Dr. Maureen Meikle, long-time Tiburon resident and volunteer, passed away in her nursing home on January 12, seven days before her 95th birthday. A medical-school graduate of Bedford College at the University of London, Maureen continued to make discoveries and blaze trails all over her adopted state, California.
Maureen followed her school friend, Mim, to the U.S. after Mim got married, and then went to work as a physician at the University of California at Berkeley Medical Center. There she became, according to Mim’s family, “the world’s best diagnostician” as well as an “A-League” tennis player and avid skier.
But after forty years in practice there, the pressures of another epidemic virus, HIV, became overwhelming. Dr. Meikle began to think about retiring. Tiburon’s change of scene and its tennis-friendly ambiance encouraged her to relocate to the peninsula. After local voters purchased the large tract of open space behind Old St. Hilary’s Church in 1996, and a team of volunteers organized to clear out the invasive growth that had choked out the walking trails, Dr. Meikle found a new trail to blaze.
Calling themselves the “Broom Busters,” the first volunteers assembled one morning in March of 1997 on upper Lyford Drive. With assistance from park rangers and a truck, the volunteers slowly filled the truck with uprooted broom, and the fire road began to reappear. After that, the group continued its mission, and the first Saturday of every month became a Broom Buster work day. Bull thistle, pampas grass and second-growth broom were hauled away or stacked into mulch piles. Within months, native wildflowers such as the California poppy showed their colors.
However, Dr. Meikle, one of the first volunteers, found that her back was not cooperative with the wrenching movements of broom pulling, but she was quick to recognize another need as the newly popular walking path began to attract increasing numbers of dog walkers, most of whom left deposits behind. At that time, there had been no protocol for bagging up dog waste; Dr. Meikle took on the challenge, distributing donated bags, but also delivering reminders to the offenders that this was city property, and they were responsible for their animals.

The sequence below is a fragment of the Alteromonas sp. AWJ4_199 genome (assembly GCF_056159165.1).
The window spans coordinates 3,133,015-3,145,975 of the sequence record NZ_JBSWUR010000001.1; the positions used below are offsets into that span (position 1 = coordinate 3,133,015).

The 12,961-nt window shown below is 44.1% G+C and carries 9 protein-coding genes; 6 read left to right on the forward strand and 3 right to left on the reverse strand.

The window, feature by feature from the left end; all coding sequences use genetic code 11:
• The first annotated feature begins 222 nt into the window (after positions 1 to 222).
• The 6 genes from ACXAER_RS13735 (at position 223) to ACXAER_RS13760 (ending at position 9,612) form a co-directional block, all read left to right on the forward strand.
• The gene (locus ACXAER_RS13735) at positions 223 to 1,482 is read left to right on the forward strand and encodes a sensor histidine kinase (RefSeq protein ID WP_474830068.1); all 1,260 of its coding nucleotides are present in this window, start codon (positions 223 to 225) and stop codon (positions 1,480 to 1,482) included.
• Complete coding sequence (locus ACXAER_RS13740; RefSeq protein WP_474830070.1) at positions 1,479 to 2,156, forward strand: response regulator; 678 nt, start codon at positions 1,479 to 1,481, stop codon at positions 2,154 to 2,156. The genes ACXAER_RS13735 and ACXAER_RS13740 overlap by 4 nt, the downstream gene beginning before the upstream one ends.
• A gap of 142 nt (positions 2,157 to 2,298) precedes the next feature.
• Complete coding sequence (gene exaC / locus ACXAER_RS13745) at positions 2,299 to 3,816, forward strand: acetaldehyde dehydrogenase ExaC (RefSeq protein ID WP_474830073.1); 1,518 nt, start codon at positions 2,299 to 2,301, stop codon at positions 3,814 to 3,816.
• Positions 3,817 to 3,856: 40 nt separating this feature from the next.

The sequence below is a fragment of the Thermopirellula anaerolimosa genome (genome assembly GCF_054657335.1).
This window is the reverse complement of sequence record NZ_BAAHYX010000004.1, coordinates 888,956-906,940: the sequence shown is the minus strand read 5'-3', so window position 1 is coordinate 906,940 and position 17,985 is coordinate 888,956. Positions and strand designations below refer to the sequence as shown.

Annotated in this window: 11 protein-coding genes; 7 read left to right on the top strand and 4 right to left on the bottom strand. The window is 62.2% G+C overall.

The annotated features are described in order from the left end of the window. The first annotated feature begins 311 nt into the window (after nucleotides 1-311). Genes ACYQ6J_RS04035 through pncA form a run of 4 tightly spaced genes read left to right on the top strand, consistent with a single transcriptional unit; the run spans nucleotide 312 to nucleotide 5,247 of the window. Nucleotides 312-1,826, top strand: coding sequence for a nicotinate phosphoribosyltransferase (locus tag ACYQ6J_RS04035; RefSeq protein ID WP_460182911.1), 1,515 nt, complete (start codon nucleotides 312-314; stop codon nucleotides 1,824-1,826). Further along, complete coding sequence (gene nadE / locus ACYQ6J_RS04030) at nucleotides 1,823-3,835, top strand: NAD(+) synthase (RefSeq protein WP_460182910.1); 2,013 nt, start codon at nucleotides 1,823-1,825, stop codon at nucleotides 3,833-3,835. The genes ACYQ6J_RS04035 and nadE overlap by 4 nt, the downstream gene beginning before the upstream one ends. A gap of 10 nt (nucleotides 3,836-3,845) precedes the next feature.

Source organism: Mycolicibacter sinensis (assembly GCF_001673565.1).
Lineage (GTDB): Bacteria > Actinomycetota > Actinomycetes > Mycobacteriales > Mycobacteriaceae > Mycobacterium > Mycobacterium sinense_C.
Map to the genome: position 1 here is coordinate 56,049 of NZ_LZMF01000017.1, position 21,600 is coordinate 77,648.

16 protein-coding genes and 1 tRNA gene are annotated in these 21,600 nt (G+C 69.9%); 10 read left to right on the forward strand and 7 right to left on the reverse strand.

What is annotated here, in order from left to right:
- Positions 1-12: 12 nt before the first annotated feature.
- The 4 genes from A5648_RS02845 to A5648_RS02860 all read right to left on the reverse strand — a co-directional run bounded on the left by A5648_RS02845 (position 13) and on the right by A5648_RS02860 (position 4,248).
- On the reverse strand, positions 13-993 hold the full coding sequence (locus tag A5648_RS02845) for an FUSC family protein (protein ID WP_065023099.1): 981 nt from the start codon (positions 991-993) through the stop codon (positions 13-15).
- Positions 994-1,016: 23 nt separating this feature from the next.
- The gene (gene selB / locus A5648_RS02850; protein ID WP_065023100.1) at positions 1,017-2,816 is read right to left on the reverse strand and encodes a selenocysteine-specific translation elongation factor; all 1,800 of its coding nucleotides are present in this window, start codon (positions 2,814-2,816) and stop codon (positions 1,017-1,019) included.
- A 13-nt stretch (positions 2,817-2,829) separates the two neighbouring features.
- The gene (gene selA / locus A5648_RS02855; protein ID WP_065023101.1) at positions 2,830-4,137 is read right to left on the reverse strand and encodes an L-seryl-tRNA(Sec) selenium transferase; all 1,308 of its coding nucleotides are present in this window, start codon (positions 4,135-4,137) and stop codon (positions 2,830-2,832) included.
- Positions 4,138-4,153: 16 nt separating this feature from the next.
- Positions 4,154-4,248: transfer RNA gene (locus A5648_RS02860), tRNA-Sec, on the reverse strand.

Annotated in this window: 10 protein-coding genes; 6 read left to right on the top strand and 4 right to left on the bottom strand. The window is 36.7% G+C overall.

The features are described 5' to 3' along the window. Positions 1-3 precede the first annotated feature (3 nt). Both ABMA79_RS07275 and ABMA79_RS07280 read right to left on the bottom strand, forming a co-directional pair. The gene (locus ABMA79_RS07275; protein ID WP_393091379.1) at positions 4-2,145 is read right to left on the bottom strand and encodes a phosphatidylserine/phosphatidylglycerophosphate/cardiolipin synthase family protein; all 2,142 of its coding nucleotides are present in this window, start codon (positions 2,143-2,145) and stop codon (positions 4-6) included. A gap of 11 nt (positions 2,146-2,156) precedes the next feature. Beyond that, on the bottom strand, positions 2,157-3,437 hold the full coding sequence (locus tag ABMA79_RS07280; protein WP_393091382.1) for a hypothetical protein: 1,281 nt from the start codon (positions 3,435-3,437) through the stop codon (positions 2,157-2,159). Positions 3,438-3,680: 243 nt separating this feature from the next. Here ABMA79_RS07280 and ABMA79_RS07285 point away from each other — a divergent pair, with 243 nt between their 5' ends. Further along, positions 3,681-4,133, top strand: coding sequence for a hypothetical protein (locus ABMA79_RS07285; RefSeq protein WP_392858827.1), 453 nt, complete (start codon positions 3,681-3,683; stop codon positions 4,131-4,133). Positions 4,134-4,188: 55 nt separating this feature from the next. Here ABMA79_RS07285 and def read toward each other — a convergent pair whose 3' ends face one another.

Though her duties changed, the Broom Busters continued to meet monthly. Their snack break provided a modest social occasion; Dr. Meikle put her own spin on it.
She packed a bag with small tablecloths to arrange on the ground, containers of crackers or cookies, including her sought-after English toffee bars. Lemonade was available as well as small containers of milk and sugar to flavor the very good coffee. And once, when temperatures were unusually cold, Maureen cheered the workers by adding a shot of adult beverage to the coffee.
Her attention to detail traveled as far as the high Sierras, where property signs around Sardine and Upper Sardine Lakes still name her as an early petitioner to stop mega development there. The Sierra County Land Trust’s present director, Laurie Oberholzer, remembers that Maureen even showed up to meetings of the Board of Supervisors more than once when development was under discussion.
Maureen Meikle is survived by a brother in England, Malcolm, as well as numerous nieces and nephews there. She is remembered here with great affection by old Tiburon friends, the Broom Busters and Mim’s family.
Contributions in her honor may be made to The Sierra County Land Trust, c/o Laurie Oberholzer, P.O. Box 404, Sierra City, CA 96125.
No memorial has been scheduled at this time.